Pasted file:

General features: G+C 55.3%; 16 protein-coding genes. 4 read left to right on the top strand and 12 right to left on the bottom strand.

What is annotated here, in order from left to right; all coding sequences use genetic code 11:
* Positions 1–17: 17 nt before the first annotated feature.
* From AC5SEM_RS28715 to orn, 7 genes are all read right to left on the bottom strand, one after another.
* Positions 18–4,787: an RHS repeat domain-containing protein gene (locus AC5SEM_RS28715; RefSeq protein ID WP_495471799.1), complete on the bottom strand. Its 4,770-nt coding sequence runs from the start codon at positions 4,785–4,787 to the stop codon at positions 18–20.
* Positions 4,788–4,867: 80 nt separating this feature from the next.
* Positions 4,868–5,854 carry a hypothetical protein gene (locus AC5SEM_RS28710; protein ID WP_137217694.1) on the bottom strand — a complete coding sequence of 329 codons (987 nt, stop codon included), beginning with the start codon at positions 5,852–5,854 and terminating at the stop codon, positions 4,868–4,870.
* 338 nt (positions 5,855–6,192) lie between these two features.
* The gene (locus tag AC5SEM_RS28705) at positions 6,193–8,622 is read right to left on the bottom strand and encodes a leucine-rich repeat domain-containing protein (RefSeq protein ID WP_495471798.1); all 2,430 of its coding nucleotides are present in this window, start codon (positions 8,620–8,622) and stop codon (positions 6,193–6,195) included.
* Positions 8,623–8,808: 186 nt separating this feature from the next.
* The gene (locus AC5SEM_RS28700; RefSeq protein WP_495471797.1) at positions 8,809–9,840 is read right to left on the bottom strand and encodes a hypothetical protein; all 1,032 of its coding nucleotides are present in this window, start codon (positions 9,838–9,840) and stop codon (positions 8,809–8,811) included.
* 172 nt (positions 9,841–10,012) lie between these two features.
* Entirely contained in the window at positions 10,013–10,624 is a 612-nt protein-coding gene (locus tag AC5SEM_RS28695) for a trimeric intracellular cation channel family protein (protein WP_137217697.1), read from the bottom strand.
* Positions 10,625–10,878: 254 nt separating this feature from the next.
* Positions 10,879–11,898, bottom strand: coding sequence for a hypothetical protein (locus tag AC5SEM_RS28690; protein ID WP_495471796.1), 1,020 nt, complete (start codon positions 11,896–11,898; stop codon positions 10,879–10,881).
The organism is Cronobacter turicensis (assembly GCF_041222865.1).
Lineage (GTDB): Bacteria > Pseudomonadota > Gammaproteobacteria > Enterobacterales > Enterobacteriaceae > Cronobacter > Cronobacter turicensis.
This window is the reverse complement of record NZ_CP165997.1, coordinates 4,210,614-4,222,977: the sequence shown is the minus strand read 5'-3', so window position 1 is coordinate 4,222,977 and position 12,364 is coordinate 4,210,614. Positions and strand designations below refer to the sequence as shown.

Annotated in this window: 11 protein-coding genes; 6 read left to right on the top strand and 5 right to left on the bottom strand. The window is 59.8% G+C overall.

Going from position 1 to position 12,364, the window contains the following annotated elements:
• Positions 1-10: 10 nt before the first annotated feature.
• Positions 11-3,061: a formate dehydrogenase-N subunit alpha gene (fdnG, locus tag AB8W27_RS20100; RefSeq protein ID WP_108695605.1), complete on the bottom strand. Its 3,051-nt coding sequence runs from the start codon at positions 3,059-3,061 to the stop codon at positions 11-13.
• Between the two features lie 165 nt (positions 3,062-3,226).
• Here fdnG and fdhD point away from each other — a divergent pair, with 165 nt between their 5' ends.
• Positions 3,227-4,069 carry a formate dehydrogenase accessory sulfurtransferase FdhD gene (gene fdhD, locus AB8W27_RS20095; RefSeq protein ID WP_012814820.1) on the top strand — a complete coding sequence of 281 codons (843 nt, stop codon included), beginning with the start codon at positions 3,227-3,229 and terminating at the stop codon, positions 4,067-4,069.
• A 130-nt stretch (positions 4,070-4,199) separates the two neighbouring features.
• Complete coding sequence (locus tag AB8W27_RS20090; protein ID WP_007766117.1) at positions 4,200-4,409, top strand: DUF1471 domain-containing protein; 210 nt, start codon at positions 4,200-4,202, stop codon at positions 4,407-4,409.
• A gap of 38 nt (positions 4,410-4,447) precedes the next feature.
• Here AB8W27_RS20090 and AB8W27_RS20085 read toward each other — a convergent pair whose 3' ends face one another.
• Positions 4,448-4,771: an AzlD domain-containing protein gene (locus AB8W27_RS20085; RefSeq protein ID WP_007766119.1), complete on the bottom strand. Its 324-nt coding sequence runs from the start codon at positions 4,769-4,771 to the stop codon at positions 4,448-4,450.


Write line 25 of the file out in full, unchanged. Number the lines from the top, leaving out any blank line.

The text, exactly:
• Positions 3,227-4,069 carry a formate dehydrogenase accessory sulfurtransferase FdhD gene (gene fdhD, locus AB8W27_RS20095; RefSeq protein ID WP_012814820.1) on the top strand — a complete coding sequence of 281 codons (843 nt, stop codon included), beginning with the start codon at positions 3,227-3,229 and terminating at the stop codon, positions 4,067-4,069.